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Deals on turkey dinners and electronics start this week.

By Teresa Mears Nov 5, 2009 1:22PM

At least one store isn’t waiting until Black Friday to unleash its deals. Rather than leaking its ads early, Wal-Mart is starting its electronics sales early, plus offering $20 turkey dinners for eight.


Wal-Mart will begin the first of several one-week “electronics savings events” on Saturday, Nov. 7. Here are the first week’s deals:


Once the mortgage is paid off, you're directly responsible for property taxes. Here's what to do.

By Karen Datko Nov 5, 2009 12:47PM

This guest post is from Mr. GoTo at Go To Retirement.


If you have paid off your mortgage -- as we did earlier this year -- you have some new tasks to take over from the bank or mortgage company. One of those is paying the property taxes on your home.


We just received our first tax bill. There are a few rules and procedures to be aware of.

As most homeowners know, when there is a mortgage on the property, the lender or lender’s mortgage service company usually pays the homeowners insurance and property taxes directly.


If you're a guest, aren't you entitled to a meal made just for you?

By Karen Datko Nov 5, 2009 11:31AM

This post comes from Trent Hamm at partner blog The Simple Dollar.


Note from Trent: Recently, I posted a series of articles on the ethics of frugality. How far can you take things without crossing an ethical line or diving into seriously socially unacceptable waters? Here is one of those posts.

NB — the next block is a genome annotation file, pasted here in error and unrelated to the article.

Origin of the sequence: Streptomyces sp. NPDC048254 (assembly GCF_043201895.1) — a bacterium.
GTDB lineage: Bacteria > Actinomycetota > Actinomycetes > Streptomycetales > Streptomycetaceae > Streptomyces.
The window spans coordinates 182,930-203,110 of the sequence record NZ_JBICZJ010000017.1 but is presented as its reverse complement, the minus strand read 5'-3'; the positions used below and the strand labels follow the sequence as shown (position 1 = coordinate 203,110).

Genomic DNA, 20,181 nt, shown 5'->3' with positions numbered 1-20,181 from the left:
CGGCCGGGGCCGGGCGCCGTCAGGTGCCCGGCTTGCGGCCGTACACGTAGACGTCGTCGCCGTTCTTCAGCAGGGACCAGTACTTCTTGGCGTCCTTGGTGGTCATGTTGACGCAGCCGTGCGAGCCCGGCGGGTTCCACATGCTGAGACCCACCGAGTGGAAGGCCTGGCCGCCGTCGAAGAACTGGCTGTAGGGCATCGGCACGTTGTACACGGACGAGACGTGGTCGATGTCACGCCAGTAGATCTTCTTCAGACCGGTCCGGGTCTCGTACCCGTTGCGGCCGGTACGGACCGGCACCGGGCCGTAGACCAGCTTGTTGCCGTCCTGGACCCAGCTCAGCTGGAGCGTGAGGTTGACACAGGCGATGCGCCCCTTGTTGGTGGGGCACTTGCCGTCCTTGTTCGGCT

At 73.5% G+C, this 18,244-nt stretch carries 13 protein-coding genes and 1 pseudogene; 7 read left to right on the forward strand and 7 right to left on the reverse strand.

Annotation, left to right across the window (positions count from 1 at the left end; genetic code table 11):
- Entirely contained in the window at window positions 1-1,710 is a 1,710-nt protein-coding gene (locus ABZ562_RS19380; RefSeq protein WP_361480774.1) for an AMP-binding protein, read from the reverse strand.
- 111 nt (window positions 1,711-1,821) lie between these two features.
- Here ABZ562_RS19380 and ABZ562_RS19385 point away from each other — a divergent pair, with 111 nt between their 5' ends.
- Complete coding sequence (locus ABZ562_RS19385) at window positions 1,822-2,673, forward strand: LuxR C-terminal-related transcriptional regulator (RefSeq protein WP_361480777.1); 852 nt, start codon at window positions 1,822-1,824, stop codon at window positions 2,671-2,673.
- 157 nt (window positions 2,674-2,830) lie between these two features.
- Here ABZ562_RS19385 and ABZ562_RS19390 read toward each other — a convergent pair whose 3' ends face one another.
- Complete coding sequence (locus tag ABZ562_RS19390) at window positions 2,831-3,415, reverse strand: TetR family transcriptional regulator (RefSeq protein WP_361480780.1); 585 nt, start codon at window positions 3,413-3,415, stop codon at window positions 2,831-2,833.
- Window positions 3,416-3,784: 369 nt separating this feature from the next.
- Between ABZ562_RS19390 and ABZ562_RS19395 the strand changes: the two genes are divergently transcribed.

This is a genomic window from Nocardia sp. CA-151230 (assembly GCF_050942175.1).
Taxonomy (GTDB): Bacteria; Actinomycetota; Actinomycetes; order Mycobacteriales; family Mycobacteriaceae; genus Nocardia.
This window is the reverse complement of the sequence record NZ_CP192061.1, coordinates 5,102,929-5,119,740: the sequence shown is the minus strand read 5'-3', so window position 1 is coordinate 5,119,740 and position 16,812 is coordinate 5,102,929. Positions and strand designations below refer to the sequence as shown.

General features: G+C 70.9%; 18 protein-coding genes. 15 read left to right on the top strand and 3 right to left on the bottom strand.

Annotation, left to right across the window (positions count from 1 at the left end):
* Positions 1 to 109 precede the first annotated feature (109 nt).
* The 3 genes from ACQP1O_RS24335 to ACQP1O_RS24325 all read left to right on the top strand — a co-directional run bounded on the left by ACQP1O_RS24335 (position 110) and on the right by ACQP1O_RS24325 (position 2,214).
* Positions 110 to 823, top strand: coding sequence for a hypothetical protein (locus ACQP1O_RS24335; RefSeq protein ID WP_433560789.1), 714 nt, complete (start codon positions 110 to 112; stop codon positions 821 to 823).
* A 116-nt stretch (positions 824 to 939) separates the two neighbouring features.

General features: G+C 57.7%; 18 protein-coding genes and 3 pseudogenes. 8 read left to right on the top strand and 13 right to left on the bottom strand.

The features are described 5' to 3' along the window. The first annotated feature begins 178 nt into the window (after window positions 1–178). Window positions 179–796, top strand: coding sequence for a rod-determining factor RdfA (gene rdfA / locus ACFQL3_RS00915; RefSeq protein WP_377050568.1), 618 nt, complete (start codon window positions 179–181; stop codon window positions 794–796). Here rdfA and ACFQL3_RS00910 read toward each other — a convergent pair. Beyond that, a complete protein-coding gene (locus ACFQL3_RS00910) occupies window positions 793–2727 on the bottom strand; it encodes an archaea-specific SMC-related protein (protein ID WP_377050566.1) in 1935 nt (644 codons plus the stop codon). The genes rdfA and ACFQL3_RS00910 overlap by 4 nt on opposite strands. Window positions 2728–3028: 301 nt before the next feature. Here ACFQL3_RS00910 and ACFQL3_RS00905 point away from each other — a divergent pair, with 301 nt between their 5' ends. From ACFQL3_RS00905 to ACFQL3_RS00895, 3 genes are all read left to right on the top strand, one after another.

“Jim” writes in:

A married couple I’m friends with invited me over to dinner recently. When I arrived, they were rushing around trying to throw a meal together. The main course turned out to be leftover chicken breasts. Yes, leftover. They had been grilled a day or two before and they had merely tossed on some additional spices and warmed them in the oven. I was kind of disgusted by this. I understand that this was an inexpensive route for them to go for dinner, but I was a dinner guest at their home!

When you have guests over, how far does frugality go before it crosses a line? As always, there are two sides to the story.


'To Whom It May Concern' screams that you didn't do your homework.

By Karen Datko Nov 4, 2009 8:07PM

Our experience as a manager tells us that Squawkfox is right: If you're not getting called for a job interview, it's likely your cover letter laid an egg on some honcho's desk.


What's wrong with your letter? You might find some clues in a post by Kerry Taylor, the "Fox" at Squawkfox, called "6 things that make your cover letter suck." It's part of a series of posts on the topic, including "Anatomy of a killer cover letter." A companion series addresses resume writing, including the memorable "6 words that make your resume suck."

Kerry blessedly demonstrates that a topic that seems oppressive -- don't we all HATE these chores? -- can be fun. OK, maybe that's a stretch, but her posts are informative and entertaining.


Among Kerry's cover letter tips:


Food, clothing and travel merchants offer deals.

By Teresa Mears Nov 4, 2009 5:42PM

Partner site DealNews has come up with a slew of deals involving gift cards. Here's the scoop: